The constant search for excellence has pushed R Ashwin to new heights but by his own admission, it has also been "incredibly draining".
Ashwin, the world's number one Test bowler, put the disappointment of being dropped from the World Test Championship final with a 33rd five-wicket haul in the first Test against the West Indies here on Wednesday.
The 36-year-old also became the third Indian to reach the 700-wicket milestone in international cricket and is only behind Harbhajan Singh (707 wickets) and Anil Kumble (953) in the all-time list.
After the close of play on day one, the wily off-spinner, who also thinks deeply about the game, was asked about his long journey in international cricket and the ups and downs along the way, including the recent exclusion from the WTC final against Australia.
"There is no cricketer or human being in this world that has gone through the highs without the lows. When you have the lows, it gives you two choices, either you sulk or talk about it and then complain about it and go along with it and go down. Or you learn from it. So I'm someone who's constantly learnt from my lows.
"In fact the best thing that'll happen today after this good day that I've had is that I'll have a good meal, have a good conversation, talk to my family and go to bed and then forget about it.
"When you've had a good day, you know you've had a good day but there are areas you can work on and get better for tomorrow. This constant search for excellence has held me in good stead all the time, but it's also been incredibly draining.
"It's not a journey that's been very easy. For me, the journey has been draining, but I'm very thankful for all the lows because without the lows there are no highs," said Ashwin in the post day media interaction.
Very tough as a cricketer to be sitting out of WTC final
Considering the overcast conditions at The Oval last month, India made the tough call of leaving out Ashwin from the playing eleven for an extra pacer. The decision was widely debated before India came up short in their second successive WTC final.
Ashwin was naturally disappointed.
"I've spoken about it. It's very tough as a cricketer when you have a shot at the WTC final and end up sitting out. But what is the difference between me and another person if I also end up sulking in the dressing room.
"When we went to the WTC final, I was mentally prepared to play. I had prepared physically and mentally, planned for the game, everything. But, I was also prepared to not play the game.
"If I'm not playing, how do I respond? How do I make sure the dressing room is really up and about. Winning the WTC final is the most important thing, it could be a very high point in my career and I would have played a good role in it. It was just unfortunate, it didn't pan out. The first day just left us too much behind in the shed.
"All I'd like to give to my teammates and Indian cricket as a whole is some understanding and my best efforts on the field and I'd like to leave it at that," he said.
It is not about wickets or runs, it is about the memories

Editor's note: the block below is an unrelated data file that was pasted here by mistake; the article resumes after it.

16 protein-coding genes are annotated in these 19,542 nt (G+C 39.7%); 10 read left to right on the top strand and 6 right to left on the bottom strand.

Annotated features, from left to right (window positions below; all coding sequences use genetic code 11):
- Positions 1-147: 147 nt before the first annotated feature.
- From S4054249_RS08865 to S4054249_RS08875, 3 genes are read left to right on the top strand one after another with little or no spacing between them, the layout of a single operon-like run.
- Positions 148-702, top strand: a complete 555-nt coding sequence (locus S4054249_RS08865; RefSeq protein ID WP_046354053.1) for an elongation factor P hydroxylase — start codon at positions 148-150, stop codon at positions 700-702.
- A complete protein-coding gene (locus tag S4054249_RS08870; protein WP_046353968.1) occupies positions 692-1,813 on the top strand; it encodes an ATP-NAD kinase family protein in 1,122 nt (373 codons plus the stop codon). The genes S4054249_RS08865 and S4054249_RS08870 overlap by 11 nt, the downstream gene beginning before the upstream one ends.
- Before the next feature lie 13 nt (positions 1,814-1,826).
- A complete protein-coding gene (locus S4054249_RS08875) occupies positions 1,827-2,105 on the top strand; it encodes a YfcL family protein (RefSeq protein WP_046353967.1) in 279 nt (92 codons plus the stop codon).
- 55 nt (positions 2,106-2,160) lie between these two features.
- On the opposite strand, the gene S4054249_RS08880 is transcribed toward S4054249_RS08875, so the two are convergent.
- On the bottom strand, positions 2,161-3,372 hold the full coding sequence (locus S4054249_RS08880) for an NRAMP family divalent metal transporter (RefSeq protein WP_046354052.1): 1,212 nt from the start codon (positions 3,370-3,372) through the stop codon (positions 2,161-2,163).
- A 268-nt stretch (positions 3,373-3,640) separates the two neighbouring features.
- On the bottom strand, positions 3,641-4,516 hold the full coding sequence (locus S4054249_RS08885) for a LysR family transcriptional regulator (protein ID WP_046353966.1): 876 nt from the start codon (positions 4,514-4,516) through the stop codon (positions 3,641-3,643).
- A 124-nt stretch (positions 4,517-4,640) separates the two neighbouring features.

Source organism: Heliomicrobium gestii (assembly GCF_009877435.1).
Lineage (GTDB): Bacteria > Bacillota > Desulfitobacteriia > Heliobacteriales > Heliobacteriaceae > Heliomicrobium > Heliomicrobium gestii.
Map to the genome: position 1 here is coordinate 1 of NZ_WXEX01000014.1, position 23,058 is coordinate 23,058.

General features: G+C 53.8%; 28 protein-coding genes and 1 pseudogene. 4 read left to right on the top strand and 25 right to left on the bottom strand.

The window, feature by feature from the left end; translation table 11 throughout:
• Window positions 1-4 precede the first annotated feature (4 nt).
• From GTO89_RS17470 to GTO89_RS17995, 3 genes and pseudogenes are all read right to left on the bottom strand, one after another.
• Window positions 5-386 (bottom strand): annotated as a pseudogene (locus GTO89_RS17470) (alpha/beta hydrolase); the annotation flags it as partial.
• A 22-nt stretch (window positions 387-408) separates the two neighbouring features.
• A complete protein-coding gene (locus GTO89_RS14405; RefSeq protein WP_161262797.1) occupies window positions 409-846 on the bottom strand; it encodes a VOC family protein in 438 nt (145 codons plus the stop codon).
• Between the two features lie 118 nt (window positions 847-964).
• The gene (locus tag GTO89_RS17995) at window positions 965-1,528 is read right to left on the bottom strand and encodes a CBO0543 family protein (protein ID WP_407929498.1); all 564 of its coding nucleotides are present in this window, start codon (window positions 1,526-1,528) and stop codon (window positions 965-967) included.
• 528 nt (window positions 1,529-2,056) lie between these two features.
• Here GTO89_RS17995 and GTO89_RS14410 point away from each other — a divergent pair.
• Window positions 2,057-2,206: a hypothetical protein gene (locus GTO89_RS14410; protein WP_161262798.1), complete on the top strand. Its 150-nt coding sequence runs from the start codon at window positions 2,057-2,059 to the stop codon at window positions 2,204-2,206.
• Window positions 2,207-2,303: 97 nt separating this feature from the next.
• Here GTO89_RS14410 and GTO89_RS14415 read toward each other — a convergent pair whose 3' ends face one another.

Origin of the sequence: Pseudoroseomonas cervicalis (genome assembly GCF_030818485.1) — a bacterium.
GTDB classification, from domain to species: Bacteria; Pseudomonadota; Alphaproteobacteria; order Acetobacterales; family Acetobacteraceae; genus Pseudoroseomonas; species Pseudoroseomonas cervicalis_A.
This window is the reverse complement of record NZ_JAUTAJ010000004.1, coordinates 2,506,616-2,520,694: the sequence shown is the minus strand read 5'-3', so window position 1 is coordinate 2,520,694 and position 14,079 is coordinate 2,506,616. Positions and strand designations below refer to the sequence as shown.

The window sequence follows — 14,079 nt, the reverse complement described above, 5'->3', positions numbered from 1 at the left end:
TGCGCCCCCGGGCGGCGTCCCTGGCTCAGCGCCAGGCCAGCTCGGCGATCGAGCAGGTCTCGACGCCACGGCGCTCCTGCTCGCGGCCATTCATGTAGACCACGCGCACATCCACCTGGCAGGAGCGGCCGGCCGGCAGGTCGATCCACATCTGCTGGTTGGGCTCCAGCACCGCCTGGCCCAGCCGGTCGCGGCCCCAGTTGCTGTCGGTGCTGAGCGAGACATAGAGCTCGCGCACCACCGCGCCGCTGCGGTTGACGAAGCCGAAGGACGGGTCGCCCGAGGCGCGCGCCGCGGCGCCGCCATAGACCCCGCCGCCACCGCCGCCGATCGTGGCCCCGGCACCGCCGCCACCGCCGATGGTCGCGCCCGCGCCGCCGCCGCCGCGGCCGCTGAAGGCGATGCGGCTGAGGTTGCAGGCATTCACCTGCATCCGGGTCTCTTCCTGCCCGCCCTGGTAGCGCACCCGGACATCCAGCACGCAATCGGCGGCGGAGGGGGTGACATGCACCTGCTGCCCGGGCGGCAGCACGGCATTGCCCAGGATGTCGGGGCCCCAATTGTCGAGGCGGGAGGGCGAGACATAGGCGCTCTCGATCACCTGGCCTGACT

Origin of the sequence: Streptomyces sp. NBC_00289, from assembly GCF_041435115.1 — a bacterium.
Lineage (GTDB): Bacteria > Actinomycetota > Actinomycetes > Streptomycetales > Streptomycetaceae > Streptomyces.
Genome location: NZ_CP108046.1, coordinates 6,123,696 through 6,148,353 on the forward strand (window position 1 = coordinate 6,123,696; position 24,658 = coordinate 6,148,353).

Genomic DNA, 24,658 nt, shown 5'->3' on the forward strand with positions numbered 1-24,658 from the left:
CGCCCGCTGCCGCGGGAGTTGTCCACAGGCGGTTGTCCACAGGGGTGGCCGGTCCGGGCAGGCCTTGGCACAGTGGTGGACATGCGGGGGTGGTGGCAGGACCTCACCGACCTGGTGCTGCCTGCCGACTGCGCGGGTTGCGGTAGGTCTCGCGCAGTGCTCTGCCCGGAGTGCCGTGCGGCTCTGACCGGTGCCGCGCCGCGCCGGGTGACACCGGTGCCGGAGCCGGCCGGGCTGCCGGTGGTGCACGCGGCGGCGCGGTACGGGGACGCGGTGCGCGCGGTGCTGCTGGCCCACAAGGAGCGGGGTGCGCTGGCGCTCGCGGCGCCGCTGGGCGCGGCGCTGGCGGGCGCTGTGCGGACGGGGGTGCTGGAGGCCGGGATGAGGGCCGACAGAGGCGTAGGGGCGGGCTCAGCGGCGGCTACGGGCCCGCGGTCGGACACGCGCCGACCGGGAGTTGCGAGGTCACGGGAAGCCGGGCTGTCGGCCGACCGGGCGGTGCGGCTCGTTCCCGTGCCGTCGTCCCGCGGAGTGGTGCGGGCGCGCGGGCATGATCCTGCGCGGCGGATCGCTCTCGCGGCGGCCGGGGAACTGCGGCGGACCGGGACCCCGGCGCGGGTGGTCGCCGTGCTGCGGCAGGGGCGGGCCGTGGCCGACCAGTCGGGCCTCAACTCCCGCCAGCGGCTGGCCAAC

Ashwin is at the peak of his powers 14 years into international cricket but, looking back, he is amazed how the time has flown by. He is at a stage where making memories is more important than getting wickets for the team.
"It's been literally 14 years on the go and if you include IPL also, it's been almost a 15-16 years journey. It's just gone like that. All I would tell anybody is... the first time I met Rahul Dravid as a coach, he made this statement: 'It's not about how many wickets you take, how many runs you score. You'll forget about all of them. It is only the great memories you create as a team that'll stick with you.'
"I'm totally behind that. I don't know if he's brainwashed me to do that. From my point of view, I definitely think that this journey has gone so fast that I'm not even able to recollect what has happened, and how it has gone through.
"I've got a lot of gratitude and I'm very grateful for the journey and what the game has given to me. I don't know how many more such moments will come to me, but whatever comes my way, I'll try to enjoy it completely."
The COVID-19 pandemic also changed his outlook towards life and the game.
"After Covid when cricket began again, I promised myself that I'll enjoy whatever happens... whether I'm playing, getting dropped or if I'm retiring. Whatever happens, I will enjoy it," he said.
Enjoyed the bounce on offer
Ashwin, who was introduced into the attack as early as the ninth over, made full use of the bounce on offer at Windsor Park. The West Indies batters offered little resistance and Ashwin was too good for them.
"There was some bounce from the wicket, especially from the pavilion end. The wicket had some slope also which gave us bounce. But we utilised the first session very well. The wicket had some moisture and it was coming off it very well.
"As you saw, they showed a graphic that it was turning more (in the second session), but the turn was very slow. But in the first session, there was bounce, and pace off was good, there was bite. We utilised it very well," he added.
(Only the headline and picture of this report may have been reworked by the Business Standard staff; the rest of the content is auto-generated from a syndicated feed.)